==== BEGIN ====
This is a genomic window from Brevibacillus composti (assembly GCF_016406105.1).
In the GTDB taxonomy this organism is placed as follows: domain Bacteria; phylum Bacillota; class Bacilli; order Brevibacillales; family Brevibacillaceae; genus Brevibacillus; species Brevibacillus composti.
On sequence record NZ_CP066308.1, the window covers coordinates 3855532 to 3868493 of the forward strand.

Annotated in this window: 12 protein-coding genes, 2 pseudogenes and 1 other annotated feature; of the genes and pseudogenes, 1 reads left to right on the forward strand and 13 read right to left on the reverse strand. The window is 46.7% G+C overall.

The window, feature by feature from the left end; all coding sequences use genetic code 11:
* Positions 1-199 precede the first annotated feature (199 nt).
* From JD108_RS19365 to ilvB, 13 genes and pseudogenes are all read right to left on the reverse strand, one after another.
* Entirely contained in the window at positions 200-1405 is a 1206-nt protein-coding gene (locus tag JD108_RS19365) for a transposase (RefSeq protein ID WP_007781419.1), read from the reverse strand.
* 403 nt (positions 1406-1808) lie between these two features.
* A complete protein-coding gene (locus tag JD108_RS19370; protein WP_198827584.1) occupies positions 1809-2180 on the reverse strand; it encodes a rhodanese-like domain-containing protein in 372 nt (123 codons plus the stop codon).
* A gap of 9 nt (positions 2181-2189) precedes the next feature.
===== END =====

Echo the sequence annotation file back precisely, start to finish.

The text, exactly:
This is a genomic window from Brevibacillus composti (assembly GCF_016406105.1).
In the GTDB taxonomy this organism is placed as follows: domain Bacteria; phylum Bacillota; class Bacilli; order Brevibacillales; family Brevibacillaceae; genus Brevibacillus; species Brevibacillus composti.
On sequence record NZ_CP066308.1, the window covers coordinates 3855532 to 3868493 of the forward strand.

Annotated in this window: 12 protein-coding genes, 2 pseudogenes and 1 other annotated feature; of the genes and pseudogenes, 1 reads left to right on the forward strand and 13 read right to left on the reverse strand. The window is 46.7% G+C overall.

The window, feature by feature from the left end; all coding sequences use genetic code 11:
* Positions 1-199 precede the first annotated feature (199 nt).
* From JD108_RS19365 to ilvB, 13 genes and pseudogenes are all read right to left on the reverse strand, one after another.
* Entirely contained in the window at positions 200-1405 is a 1206-nt protein-coding gene (locus tag JD108_RS19365) for a transposase (RefSeq protein ID WP_007781419.1), read from the reverse strand.
* 403 nt (positions 1406-1808) lie between these two features.
* A complete protein-coding gene (locus tag JD108_RS19370; protein WP_198827584.1) occupies positions 1809-2180 on the reverse strand; it encodes a rhodanese-like domain-containing protein in 372 nt (123 codons plus the stop codon).
* A gap of 9 nt (positions 2181-2189) precedes the next feature.